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Eugenics across the Americas

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The third panel looks at Eugenics across the Americas, chaired by Miroslava Chavez-Garcia (author of ‘Migrant Writing: Letter Writing across the US-Mexico Borderlands’), with participation from Erika Dyck, Susan Antebi, Natalie Lira and Paul Vanouse.


  • Dr. Miroslava Chavez-Garcia

    Professor of History
    UC Santa Barbara
    Affiliate in Chicana/o Studies, Feminist Studies, and Iberian and Latin American Studies
    Faculty Director, McNair Scholars Program
  • Susan Antebi

    Susan Antebi is Associate Professor of Latin American Literature. Her research focuses on disability and corporeality in the contexts of contemporary and twentieth-century Mexican cultural production. Her most recent book is Embodied Archive: Disability in Post-Revolutionary Mexican Cultural Production (U of Michigan Press, 2021). She is also the author of Carnal Inscriptions: Spanish American Narratives of Corporeal Difference and Disability (Palgrave-Macmillan 2009). Her co-edited volumes include Libre Acceso: Latin American Literature and Film through Disability Studies, with Beth Jörgensen, (SUNY, 2016); and The Matter of Disability: Materiality, Biopolitics, Crip Affect, with David Mitchell and Sharon Snyder, (U of Michigan Press, 2019). Her work has been funded by a SSHRC Insight Grant and a Chancellor Jackman Faculty Research Fellowship. Her current research projects centre on eugenic legacies in contemporary Mexico and the Americas, and on para-abnormal agency in literature and spectacle.

  • Erika Dyck

    Dr. Dyck’s chief interests are in the history of psychiatry, mental health, deinstitutionalization and eugenics. She is the author of Psychedelic Psychiatry which examines the history of LSD experimentation and how it fit within broader trends in the changing orientation of psychiatry during the post-World War II period. Her second book, Facing Eugenics, examines the experiences of patients and families as they confronted eugenics in 20th century Alberta. It traces their experiences through coercive and voluntary sexual sterilization procedures and the legacy of eugenics for influencing our perceptions of reproductive rights, disability and reproductive choice. As part of her CRC objectives, she is currently working on a CIHR-funded project with Megan Davies (York University) called Open Doors/Closed Ranks. This project relies on an interdisciplinary team of researchers who are comparing processes and experiences related to deinstitutionalization or the closure of long-stay mental hospitals in Nova Scotia, Saskatchewan and British Columbia. Some of the results from this project are featured on the Canadian History of Madness website (www.historyofmadness.ca). As part of a Community University Research Alliance on Living Archives on Eugenics in Western Canada, she has also worked with scholars, students and community members to develop more inclusive resources on the history of disability, reproduction and eugenics in Alberta.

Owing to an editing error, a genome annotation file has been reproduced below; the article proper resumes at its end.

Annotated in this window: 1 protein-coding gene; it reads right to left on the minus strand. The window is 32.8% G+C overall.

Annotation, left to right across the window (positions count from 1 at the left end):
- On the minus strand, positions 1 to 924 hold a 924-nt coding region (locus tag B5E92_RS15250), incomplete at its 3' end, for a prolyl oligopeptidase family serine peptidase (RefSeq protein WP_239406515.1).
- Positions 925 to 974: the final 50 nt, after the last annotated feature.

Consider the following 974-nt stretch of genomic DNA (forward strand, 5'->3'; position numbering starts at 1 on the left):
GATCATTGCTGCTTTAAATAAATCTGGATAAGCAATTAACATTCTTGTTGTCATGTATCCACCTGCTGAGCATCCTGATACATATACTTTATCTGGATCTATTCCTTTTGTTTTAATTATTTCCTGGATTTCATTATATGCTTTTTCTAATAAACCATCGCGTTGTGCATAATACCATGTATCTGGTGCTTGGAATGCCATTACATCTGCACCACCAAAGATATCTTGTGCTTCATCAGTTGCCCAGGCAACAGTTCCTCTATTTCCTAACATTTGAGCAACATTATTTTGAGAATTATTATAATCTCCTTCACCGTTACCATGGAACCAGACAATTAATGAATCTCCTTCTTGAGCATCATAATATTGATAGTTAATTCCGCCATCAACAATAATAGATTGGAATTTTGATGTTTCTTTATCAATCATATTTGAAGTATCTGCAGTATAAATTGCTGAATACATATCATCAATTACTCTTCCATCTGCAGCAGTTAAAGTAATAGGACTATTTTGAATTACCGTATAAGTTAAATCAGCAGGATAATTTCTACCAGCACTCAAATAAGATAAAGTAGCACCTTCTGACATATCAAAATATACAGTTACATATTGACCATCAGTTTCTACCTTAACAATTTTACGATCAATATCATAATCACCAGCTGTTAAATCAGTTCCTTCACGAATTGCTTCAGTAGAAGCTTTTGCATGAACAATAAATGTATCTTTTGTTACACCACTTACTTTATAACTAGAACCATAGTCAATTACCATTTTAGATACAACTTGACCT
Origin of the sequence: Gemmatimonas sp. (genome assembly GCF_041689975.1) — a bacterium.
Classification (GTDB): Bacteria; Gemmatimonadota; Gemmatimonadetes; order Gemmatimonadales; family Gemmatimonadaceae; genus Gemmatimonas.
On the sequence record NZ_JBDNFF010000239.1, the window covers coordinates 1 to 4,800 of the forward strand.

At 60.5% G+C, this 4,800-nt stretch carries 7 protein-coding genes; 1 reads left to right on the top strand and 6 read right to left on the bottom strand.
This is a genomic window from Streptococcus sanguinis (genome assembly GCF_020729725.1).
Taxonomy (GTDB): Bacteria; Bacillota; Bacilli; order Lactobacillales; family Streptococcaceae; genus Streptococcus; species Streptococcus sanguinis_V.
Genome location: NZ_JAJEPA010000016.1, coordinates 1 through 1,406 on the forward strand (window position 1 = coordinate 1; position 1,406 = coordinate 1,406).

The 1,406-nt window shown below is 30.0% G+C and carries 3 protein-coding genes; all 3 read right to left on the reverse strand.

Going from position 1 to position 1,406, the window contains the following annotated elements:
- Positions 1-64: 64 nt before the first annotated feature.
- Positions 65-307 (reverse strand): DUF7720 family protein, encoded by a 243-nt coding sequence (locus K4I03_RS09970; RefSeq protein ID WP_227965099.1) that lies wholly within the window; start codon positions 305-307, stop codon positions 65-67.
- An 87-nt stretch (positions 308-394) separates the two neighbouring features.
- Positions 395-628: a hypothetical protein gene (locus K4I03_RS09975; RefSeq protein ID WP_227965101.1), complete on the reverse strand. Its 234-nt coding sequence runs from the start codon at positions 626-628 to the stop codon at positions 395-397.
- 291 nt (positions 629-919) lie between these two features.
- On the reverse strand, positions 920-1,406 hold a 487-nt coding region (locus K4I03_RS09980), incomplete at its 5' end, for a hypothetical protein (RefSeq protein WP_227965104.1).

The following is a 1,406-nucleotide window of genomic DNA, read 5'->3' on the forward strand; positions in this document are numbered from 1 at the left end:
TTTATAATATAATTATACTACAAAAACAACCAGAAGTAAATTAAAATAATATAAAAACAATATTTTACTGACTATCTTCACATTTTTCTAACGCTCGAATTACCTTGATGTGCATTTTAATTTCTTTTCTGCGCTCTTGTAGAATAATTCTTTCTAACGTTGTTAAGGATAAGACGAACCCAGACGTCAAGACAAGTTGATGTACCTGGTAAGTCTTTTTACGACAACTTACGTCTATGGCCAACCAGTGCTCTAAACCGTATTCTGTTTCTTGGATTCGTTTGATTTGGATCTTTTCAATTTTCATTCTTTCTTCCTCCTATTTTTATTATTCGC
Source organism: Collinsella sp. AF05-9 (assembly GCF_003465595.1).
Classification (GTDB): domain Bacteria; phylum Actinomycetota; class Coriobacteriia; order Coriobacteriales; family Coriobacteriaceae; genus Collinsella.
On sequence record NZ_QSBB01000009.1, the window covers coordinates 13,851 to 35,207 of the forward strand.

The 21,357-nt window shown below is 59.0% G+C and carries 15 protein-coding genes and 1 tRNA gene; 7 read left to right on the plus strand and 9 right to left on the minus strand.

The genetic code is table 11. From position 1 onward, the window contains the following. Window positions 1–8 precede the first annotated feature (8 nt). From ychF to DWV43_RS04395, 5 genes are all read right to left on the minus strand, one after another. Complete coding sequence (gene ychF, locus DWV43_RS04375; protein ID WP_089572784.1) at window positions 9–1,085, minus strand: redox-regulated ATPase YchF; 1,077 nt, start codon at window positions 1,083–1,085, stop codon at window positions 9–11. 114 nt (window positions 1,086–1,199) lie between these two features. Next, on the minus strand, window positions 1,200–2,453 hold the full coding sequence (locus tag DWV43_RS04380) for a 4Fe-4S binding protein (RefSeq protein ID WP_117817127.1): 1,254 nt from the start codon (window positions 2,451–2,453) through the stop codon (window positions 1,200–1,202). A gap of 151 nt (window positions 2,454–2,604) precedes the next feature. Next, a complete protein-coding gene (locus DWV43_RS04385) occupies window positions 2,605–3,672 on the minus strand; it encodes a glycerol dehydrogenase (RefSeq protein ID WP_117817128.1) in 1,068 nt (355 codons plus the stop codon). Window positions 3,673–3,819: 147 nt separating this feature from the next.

• Natalie Lira

    Natalie Lira’s research uncovers the largely neglected racial aspects of California’s eugenic sterilization program by providing evidence of the disproportionate institutionalization and sterilization of Mexican-origin women and men in state hospitals for the disabled during the first half of the twentieth century. Mobilizing an interdisciplinary mix of feminist, critical racial, and historical lenses, Dr. Lira’s research illustrates how stereotypes of Mexican-origin women and men as mentally inferior, hypersexual, criminal and unfit for citizenship came together with emerging medical and scientific concepts of deviance, delinquency, and disability to justify institutionalization and reproductive constraint. Through statistical and discursive analyses of thousands of sterilization requests, consent forms, institutional publications, and social science theses her work shows how eugenic ideas about national and racial health, disability, and immigration determined the reproductive future of institutionalized populations. In addition to documenting Mexican-origin women and men’s experiences of institutionalization and sterilization, Dr. Lira’s research unearths the various ways Mexican-origin patients and their families challenged institutional authorities and sought to prevent sterilization. In doing so, her work figures Mexican-origin women and men’s experiences of reproductive constraint, institutionalization, and their anti- sterilization efforts as central to twentieth century histories of racial and reproductive struggles.

  • Paul Vanouse

    Paul Vanouse is an artist working in Emerging Media forms. Radical interdisciplinarity and impassioned amateurism guide his practice.Since the early 1990s his artwork has addressed complex issues raised by varied new techno-sciences using these very techno-sciences as a medium. His artworks have included data collection devices that examine the ramifications of polling and categorization, genetic experiments that undermine scientific constructions of race and identity, and temporary organizations that playfully critique institutionalization and corporatization. These “Operational Fictions” are hybrid entities–simultaneously real things and fanciful representations–intended to resonate in the equally hyper-real context of the contemporary electronic landscape.